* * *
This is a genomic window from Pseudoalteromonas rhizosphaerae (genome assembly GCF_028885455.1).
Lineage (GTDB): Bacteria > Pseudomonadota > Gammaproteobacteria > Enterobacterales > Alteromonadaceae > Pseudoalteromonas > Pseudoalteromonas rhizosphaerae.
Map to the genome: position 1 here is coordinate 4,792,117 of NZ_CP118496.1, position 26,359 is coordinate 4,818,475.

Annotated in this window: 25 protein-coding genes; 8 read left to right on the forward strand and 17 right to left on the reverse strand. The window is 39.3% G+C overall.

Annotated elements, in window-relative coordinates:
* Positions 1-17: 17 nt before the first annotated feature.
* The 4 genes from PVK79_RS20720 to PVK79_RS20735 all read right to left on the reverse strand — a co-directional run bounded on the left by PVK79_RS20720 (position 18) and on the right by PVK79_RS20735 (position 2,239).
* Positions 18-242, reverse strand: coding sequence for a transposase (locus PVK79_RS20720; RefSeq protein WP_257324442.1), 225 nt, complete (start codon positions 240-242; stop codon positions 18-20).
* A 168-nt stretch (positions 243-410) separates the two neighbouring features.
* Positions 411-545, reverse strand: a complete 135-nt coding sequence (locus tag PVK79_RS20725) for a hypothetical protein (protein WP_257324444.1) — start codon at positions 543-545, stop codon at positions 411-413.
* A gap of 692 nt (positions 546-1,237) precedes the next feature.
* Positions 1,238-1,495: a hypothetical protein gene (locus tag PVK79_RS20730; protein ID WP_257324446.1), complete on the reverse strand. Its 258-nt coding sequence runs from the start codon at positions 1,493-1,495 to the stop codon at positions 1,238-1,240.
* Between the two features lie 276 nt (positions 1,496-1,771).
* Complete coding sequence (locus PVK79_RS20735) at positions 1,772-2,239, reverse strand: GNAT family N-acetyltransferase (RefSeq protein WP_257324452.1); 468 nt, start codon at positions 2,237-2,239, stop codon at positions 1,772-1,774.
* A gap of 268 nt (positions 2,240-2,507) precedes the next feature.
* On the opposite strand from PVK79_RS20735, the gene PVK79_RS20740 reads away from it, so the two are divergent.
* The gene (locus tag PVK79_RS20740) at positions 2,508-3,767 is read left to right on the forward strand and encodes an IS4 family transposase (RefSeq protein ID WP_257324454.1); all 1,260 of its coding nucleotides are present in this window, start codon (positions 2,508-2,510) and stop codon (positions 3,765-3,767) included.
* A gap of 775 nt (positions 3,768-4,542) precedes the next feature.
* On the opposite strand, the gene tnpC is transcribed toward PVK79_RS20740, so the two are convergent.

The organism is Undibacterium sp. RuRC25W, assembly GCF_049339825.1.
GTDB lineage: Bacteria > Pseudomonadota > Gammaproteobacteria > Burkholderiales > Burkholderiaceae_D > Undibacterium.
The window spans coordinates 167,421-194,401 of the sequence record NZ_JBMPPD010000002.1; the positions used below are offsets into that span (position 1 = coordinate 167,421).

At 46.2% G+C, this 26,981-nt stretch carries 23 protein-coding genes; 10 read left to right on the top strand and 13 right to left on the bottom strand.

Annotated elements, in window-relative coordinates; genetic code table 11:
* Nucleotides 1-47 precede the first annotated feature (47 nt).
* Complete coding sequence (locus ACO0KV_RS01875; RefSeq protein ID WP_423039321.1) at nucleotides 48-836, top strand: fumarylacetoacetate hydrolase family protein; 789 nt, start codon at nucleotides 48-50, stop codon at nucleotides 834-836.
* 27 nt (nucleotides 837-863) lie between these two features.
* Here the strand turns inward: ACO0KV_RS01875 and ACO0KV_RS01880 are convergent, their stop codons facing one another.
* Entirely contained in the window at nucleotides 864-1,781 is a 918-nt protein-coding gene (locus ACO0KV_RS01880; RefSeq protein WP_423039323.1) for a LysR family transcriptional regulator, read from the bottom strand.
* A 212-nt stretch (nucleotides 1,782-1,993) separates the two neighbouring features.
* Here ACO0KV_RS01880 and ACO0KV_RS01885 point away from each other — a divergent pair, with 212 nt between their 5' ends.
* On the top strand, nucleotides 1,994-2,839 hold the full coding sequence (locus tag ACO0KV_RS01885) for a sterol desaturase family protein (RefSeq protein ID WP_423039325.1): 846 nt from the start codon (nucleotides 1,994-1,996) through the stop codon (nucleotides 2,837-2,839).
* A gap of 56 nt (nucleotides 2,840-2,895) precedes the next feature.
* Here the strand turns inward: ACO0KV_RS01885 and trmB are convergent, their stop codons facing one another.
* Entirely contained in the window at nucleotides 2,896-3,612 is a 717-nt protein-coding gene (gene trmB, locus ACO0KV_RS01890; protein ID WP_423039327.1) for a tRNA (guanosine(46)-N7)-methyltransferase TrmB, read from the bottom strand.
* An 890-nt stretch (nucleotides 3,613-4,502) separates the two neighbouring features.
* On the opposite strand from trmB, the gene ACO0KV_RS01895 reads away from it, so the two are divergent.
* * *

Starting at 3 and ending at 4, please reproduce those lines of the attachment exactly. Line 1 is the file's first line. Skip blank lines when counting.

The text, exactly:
Map to the genome: position 1 here is coordinate 4,792,117 of NZ_CP118496.1, position 26,359 is coordinate 4,818,475.

Annotated in this window: 25 protein-coding genes; 8 read left to right on the forward strand and 17 right to left on the reverse strand. The window is 39.3% G+C overall.